By Jennifer Torres
This past spring, when Connie Perez returned to her old elementary school in Porterville, she discovered that little had changed – and that troubled her.
“I hadn’t been back since the late1980s,” said Perez, a partner with Brown Armstrong Accountancy Corporation (Headquartered in Bakersfield, the firm has offices in Stockton, Fresno and Pasadena). “One of the things that shocked me was that the school is exactly the same.”
The campus needs a new playground, she said, and classrooms could use some renovation. “I know it’s the same at a lot of schools,” she said. “The Central Valley, especially, is neglected.”
Perez said she was inspired that day to find new ways to support education – a mission that extends to her recent appointment by Gov. Jerry Brown to the California Lottery Commission
Successful Valley residents, especially women and minorities, have a responsibility to make their voices heard as regional and statewide leaders, said Perez, who also serves as Treasurer of the California Hispanic Chambers of Commerce, Latina Leaders of Kern County and Children Joining Children for Success.
“There is a lack of representation from the Central Valley, but there are a lot of people qualified,” she said.
Perez grew up in a farm labor camp, an environment she describes as small and sheltered.
Her parents encouraged her to go to college, but didn’t know themselves what it would take for her to get there.
“There were no role models,” she said. “Back then, I was thinking, ‘I’ll get married, I’ll have kids and I’ll just work at Target … I didn’t know how big the world is.”
After graduating from high school, she enrolled at Porterville College where she took some accounting classes. At the same time, she was working two jobs. Content with what she thought was a good income, she decided to leave the community college.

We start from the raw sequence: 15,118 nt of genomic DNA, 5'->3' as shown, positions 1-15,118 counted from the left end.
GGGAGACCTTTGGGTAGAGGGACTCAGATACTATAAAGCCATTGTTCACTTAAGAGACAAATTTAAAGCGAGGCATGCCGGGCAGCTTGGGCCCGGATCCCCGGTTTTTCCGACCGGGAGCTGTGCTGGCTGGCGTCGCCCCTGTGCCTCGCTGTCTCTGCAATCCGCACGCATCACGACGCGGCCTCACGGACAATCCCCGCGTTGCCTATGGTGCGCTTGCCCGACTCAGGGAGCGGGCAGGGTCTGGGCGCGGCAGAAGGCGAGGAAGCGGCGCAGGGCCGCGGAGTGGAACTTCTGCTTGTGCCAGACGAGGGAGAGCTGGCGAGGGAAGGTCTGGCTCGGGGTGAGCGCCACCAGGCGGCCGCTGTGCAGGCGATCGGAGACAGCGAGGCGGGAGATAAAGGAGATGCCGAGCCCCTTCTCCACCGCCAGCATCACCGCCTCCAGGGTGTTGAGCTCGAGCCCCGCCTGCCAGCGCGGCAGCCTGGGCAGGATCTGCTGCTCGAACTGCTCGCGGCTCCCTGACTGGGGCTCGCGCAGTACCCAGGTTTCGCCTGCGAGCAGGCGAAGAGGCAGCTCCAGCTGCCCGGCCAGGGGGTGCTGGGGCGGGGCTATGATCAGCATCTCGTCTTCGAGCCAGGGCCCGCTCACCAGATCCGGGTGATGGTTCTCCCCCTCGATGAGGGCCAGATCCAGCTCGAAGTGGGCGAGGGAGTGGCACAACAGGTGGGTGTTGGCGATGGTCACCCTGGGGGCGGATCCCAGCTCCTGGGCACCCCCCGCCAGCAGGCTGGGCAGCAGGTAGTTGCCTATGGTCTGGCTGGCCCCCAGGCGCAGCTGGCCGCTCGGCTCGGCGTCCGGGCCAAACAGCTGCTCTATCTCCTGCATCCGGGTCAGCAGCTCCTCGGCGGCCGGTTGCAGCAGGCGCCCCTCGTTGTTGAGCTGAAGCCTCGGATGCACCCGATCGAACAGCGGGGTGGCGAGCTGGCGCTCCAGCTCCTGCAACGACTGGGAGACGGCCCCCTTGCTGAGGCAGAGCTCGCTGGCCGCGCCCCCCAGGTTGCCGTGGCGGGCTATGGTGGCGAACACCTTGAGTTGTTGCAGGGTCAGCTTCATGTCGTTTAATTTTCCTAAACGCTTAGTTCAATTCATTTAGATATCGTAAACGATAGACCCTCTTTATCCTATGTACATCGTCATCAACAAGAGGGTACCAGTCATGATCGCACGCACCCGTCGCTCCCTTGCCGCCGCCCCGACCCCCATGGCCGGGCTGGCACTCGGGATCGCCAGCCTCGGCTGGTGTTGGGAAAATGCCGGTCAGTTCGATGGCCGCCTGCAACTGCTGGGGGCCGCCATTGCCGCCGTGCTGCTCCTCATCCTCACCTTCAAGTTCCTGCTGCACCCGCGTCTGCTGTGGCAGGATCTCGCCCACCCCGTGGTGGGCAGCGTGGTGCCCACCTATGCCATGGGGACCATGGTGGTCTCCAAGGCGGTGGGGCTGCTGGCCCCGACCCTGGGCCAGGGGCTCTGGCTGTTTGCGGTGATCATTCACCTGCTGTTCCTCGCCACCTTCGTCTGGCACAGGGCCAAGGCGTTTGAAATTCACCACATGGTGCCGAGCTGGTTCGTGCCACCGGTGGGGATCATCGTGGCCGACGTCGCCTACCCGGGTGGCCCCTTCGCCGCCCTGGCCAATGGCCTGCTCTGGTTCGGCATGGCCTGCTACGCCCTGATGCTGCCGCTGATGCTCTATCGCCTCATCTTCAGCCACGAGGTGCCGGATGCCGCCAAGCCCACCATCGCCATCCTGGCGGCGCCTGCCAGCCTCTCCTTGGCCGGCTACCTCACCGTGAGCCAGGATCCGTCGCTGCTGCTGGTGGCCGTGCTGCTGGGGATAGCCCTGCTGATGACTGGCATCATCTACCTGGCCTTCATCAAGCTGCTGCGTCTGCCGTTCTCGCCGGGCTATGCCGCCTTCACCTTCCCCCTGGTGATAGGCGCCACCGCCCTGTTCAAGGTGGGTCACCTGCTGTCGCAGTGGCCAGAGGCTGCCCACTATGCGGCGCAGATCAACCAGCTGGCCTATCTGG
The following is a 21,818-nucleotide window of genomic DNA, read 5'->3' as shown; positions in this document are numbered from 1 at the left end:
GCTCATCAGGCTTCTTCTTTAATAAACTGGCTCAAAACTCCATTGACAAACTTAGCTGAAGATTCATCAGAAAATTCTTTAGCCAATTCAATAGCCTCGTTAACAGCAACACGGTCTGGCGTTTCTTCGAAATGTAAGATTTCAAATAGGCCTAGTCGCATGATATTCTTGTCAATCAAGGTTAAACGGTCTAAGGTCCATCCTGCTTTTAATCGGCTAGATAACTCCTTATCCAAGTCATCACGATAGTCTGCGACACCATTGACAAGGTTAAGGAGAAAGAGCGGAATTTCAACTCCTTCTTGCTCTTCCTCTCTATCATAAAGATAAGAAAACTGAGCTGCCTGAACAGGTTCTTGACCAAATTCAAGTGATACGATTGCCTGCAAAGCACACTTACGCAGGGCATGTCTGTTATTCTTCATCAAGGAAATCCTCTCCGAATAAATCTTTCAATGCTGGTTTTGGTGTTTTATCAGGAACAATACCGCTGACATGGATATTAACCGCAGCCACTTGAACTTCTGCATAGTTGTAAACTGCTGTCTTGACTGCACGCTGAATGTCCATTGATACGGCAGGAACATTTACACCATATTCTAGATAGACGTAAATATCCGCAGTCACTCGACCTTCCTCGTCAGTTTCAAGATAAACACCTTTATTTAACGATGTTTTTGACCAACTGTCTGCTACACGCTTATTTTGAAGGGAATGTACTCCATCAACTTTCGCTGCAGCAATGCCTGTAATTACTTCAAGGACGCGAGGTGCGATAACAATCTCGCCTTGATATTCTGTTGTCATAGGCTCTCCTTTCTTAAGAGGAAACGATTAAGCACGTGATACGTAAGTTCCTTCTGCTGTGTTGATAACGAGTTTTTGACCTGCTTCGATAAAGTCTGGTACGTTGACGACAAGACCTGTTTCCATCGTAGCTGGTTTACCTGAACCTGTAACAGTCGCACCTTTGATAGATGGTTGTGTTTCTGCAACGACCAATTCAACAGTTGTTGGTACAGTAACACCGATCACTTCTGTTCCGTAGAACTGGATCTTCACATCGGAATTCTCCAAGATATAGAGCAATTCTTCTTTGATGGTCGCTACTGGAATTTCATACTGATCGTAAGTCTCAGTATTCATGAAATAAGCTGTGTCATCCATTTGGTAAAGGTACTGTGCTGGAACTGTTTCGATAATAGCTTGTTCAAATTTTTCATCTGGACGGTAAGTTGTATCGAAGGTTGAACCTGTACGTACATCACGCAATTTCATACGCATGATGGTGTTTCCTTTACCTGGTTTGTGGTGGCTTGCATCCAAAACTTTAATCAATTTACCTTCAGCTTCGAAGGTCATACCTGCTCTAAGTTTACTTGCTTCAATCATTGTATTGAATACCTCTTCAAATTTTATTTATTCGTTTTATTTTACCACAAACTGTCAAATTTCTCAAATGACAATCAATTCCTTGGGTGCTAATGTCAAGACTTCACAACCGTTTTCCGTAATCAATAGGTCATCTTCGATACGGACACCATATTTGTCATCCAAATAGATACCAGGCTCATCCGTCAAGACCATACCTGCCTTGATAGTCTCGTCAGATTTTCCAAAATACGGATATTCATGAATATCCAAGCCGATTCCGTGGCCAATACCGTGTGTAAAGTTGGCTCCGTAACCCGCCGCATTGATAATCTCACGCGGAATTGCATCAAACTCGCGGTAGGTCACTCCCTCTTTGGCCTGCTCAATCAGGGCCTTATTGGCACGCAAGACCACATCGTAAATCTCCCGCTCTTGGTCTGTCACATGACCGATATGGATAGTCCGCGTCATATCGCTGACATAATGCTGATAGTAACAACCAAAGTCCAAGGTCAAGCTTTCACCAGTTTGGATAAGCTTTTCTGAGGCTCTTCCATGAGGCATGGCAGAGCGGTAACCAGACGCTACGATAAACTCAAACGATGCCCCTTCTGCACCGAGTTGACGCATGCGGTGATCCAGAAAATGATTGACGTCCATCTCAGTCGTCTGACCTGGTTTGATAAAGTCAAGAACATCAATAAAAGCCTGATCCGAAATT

Then, one day, she said, she noticed her boss, a man in his 40’s, seemed to be in a bad mood. “I thought to myself, ‘He’s always in a bad mood,’ and I saw myself in him, I thought, ‘That could be me in the future.’”
She decided to enroll at California State University, Bakersfield, where she graduated Magna Cum Laude in 2000, joining Brown Armstrong soon after.
When she returned to her elementary school several months ago, Perez said, she recognized herself in the children there – full of potential and fortunate to have the encouragement of caring adults, but unsure how to pursue a successful future outside their small labor-camp community.
She decided to organize a career day. The event featured talks from nine speakers who shared with elementary students how they achieved professional and academic success. Counselors were on hand to discuss financial aid and explain high school programs that could help students become college-ready.
“I wish that when I was a student there, there would’ve been something like that for me,” she said.
In May, Perez was appointed to the California Lottery Commission. Part of her role as a commissioner will be to help ensure that the Lottery is run in a way that ensures public schools receive the best-possible revenue.
“I want to do something to help these young kids who are the future leaders of our state,” she said.
By Jennifer Torres